The Natural State

I don’t get over to Arkansas very much, which is a little odd considering the state is only an hour away.  Although I love to travel, I rarely make Arkansas a destination.  Really, the only place I can think of that has become a multiple-stop destination is the War Eagle Mill and Bridge near Rogers.  When my wife told me she had a craft show coming up in Springdale, I didn’t have a huge list of places to see out that direction.  It’s amazing what you allow yourself to find when you drive a little slower and have fewer ‘must see’ destinations!

BR Little Craft Show-14This was the first time Samantha’s been at the Little Craft Show with her steampunk jewelry.  Normally, it’s a winter craft fair; this was the first year they had a spring show.  Samantha hasn’t been able to attend the winter show due to overlap with one of her favorite local Tulsa events and was very excited to be representing her jewelry at a new event.  It went really well!  Springdale has been working hard to revitalize their downtown (like many Route 66 towns I’m fond of) and the results were apparent by the consistent foot traffic for the festival.  Everyone was in great spirits!  We had a lot of great conversations and the articulate nature of Sam’s jewelry was well-received by fellow artisans.  It felt good to be helping HER out for a change instead of the other way around. The local paper wrote about her work here and her jewelry website is here.

NealsCafeFor dinner on Saturday, we ate at a place called Neal’s.  It had been recommended by a show-goer as a good local restaurant and I’m always eager to try a new cafe.  The magnificent neon sign outside pointed to a modest pink building, and when you walked in it felt like you’d walked into an old kitchen.  The staff was super friendly (even though we arrived about 1/2 hour before closing) and the food was DELICIOUS!  The chicken that Samantha got literally tasted just like the kind my grandmother used to make.  I talked to the owner for a few minutes and he said it’s the oldest family-owned restaurant in the state.  We’re already planning our next trip to Springdale around their Daily Specials on their menu.

Woolsey BridgeInstead of heading straight home on Sunday morning, we took a road trip. I had a single stop mapped an hour south of town in the Boston Mountains.  We ate breakfast at a place called Susan’s, where all of the waitresses wore pink corsages for Mother’s Day.  I had expected a long wait but we were able to snag a seat at the counter immediately.  The coffee was good, the people watching was better, and the breakfast itself topped it all.  As I mentioned earlier, a loose itinerary means you can explore a little more on the journey.  Past the community of West Fork on Hwy 71, I saw a ‘ROAD CLOSED’ sign on a side-road in my rear view mirror.  I stopped, turned around, and drove back to that side road to find an old truss bridge.  It was closed to all traffic and I was sure demise was imminent; I later discovered that West Fork is going to move it and install it as part of their walking trail network.  I can’t wait to see it once that happens!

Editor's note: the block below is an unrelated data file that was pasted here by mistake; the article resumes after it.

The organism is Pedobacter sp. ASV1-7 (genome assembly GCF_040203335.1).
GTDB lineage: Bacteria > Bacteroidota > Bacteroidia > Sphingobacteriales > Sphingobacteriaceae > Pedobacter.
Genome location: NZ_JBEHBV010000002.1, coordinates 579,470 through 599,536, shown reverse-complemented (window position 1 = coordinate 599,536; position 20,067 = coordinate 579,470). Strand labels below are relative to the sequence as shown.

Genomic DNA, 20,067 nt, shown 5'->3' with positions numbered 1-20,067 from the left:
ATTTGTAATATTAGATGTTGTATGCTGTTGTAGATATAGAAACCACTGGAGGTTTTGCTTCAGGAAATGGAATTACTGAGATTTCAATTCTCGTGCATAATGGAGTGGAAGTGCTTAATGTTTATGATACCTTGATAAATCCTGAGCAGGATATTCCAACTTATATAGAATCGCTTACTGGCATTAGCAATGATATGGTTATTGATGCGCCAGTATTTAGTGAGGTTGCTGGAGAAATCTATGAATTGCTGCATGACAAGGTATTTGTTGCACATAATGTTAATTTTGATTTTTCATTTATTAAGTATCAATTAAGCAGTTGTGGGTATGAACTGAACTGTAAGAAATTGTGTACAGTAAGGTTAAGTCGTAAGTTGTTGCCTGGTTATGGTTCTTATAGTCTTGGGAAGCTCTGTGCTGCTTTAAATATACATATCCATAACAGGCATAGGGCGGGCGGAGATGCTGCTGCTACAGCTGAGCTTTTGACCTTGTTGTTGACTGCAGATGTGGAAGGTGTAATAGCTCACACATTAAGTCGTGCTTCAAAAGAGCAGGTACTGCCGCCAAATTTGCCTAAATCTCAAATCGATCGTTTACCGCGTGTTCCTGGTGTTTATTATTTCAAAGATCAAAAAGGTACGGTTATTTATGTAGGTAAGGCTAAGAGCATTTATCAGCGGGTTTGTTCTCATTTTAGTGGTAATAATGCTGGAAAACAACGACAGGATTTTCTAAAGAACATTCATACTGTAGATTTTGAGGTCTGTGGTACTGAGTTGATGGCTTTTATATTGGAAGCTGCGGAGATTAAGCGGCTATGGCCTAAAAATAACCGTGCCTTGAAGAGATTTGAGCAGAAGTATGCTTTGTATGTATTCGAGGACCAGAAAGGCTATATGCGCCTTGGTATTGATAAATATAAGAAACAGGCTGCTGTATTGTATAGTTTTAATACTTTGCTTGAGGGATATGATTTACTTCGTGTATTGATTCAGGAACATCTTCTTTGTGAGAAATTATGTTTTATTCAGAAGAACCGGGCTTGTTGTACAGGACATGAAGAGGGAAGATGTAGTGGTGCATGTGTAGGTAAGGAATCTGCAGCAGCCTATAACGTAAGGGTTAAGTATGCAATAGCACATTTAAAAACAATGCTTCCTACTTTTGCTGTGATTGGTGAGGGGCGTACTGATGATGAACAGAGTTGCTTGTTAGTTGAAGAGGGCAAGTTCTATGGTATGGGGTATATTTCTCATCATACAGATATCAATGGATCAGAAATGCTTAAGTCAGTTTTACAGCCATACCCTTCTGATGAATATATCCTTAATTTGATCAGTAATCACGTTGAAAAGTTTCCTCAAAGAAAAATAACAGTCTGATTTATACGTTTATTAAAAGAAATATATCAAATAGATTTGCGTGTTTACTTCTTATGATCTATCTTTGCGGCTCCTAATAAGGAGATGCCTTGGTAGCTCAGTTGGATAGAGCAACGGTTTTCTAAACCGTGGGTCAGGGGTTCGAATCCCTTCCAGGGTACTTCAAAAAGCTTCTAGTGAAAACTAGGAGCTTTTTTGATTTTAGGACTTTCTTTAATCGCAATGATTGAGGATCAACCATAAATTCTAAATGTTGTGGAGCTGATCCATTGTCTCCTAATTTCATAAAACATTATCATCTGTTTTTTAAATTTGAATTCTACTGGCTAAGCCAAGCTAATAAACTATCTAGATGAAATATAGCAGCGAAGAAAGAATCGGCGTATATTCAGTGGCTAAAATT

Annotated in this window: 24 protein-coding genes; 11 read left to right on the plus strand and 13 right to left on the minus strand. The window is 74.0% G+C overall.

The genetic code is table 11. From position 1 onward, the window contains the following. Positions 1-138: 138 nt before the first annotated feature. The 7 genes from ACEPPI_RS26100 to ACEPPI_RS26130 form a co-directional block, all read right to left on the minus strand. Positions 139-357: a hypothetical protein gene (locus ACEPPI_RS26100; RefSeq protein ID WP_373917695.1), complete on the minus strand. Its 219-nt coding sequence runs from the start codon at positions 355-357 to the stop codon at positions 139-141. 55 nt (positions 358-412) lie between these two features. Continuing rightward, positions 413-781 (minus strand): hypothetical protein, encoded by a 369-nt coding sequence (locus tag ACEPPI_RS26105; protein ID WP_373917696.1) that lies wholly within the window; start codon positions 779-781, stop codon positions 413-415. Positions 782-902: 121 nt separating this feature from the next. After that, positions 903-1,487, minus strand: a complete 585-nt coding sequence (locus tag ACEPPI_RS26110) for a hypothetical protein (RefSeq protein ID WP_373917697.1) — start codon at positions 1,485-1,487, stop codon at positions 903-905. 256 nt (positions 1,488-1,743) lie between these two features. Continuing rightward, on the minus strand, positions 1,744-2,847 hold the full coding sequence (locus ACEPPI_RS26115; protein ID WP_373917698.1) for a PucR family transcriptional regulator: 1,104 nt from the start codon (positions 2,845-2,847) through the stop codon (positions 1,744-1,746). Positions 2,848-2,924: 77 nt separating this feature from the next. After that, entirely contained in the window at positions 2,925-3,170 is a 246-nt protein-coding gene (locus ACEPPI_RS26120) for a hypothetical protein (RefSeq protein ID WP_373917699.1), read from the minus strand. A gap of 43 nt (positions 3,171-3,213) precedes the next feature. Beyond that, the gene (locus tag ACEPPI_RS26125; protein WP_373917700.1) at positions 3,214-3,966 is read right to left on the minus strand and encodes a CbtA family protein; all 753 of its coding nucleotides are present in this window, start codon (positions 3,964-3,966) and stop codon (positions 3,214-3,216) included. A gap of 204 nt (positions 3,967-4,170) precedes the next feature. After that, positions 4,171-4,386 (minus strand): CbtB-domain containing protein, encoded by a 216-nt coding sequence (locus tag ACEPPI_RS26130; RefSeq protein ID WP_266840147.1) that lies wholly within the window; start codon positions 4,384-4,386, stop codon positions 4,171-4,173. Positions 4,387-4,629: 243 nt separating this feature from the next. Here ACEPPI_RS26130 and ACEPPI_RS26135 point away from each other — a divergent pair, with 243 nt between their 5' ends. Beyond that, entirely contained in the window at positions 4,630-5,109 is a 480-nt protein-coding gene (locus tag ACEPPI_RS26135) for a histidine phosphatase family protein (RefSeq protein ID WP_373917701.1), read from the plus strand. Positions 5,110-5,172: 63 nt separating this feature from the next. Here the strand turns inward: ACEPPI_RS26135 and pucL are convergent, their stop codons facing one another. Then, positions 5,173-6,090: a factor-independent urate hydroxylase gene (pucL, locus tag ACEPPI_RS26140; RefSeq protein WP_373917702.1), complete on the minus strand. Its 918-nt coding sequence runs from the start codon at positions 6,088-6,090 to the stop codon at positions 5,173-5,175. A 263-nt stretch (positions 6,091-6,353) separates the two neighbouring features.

Vista Ct

Continuing south, the trees thickened and the elevation increased.  We drove past Winslow (nary a corner to be found with a population of 390) and through the seemingly abandoned community of Mount Gaylor.  It’s a shame that everything was closed tight, as there was an inaccessible observation tower that overlooked the entire area.  I did find an old motor court called Vista Courts, which I gleefully explored.  The old neon sign was still standing and the grounds were somewhat kept.  When I got home, I found an old postcard photo and compared the two.  How amazing would it be to run a tourist court in such a location?  I’d still rather be somewhere on Route 66, but the cool air sure was refreshing.